Training Video: Handling iCell Cardiomyocytes
This training video shows the proper techniques for storing, thawing, seeding, plating and maintaining iCell® Cardiomyocytes for use in your intended assays. Please contact Cellular Dynamics Technical Support for additional questions about these cells, and their proper handling and use in your assay application.
(Oct 21, 2011)
From: The Podcast Series for AJP – Heart and Circulatory Physiology
The discovery of induced pluripotent stem (iPS) cells has allowed researchers to generate human cardiomyocytes from patients. Why is this important? Human iPS cells are useful for studying normal and diseased human cardiomyocytes and for discovering new drug therapies to treat cardiovascular disease. Until now, methods for generating cardiomyocytes from human iPS or ES cells were inconsistent and often unreliable. The recent article by Ma et al presents a new method to obtain a large quantity of cultured cardiac myocytes using embryoid body formation and blasticidin selection techniques resulting in more than 98% purity from human iPS cell lines. Associate Editor Junichi Sadoshima talks with authors Craig January (University of Wisconsin – Madison) and Brad Swanson (Cellular Dynamics International), along with leading expert Diego Fraidenraich (University of Medicine and Dentistry, New Jersey), about this groundbreaking research and its many potential applications.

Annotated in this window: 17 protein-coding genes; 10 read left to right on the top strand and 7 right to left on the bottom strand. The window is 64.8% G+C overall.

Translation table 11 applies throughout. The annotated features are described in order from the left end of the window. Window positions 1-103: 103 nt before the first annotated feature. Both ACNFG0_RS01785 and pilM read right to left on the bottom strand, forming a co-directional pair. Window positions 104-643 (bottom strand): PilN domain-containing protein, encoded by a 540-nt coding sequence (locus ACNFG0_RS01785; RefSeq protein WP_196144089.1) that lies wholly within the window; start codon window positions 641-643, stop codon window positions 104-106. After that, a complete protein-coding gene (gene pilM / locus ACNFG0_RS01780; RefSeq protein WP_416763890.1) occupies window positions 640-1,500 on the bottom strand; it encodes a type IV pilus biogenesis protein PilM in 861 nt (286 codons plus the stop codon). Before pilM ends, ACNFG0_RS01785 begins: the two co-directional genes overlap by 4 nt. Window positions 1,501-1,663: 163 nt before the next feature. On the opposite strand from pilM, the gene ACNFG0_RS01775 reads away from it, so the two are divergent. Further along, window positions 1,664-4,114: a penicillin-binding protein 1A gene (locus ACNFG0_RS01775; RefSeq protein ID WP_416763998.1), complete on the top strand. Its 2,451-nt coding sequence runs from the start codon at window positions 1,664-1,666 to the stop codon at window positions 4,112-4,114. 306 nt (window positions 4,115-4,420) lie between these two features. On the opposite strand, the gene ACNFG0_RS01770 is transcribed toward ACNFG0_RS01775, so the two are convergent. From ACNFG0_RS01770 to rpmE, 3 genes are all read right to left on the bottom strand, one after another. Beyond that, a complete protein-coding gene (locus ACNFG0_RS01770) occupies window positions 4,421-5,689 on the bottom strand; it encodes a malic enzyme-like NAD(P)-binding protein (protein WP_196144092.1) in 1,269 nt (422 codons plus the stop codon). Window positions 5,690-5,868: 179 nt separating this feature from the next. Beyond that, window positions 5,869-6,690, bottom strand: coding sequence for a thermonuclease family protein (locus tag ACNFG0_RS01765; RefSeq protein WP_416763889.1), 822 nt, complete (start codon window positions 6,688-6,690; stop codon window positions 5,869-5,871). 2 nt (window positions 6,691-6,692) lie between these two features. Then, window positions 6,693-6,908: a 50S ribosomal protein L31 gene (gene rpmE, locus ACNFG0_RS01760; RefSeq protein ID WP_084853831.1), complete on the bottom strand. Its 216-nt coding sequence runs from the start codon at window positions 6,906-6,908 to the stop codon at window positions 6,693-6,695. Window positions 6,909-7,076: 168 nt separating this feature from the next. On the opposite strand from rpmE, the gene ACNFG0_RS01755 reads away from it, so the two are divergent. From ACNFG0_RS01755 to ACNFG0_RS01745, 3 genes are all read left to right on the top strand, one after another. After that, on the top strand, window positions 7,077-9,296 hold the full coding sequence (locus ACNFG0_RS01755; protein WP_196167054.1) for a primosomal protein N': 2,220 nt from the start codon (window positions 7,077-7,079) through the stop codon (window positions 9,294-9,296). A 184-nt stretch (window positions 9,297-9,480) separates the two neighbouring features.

View the Roche video, Arrhythmia Prediction Using iCell® Cardiomyocytes and the xCELLigence RTCA Cardio System
Ion channel block is detected as irregular contractile activity in the hCAR Assay. iCell Cardiomyocytes were plated as a confluent monolayer and exposed to 0.03 mM of the hERG channel blocking agent, E-4031. The video shows the rhythmic contractile activity of the cardiomyocytes under control conditions (pre-drug) and the arrhythmic activity following drug application (E-4031 0.03 mM). Courtesy of Hoffmann-La Roche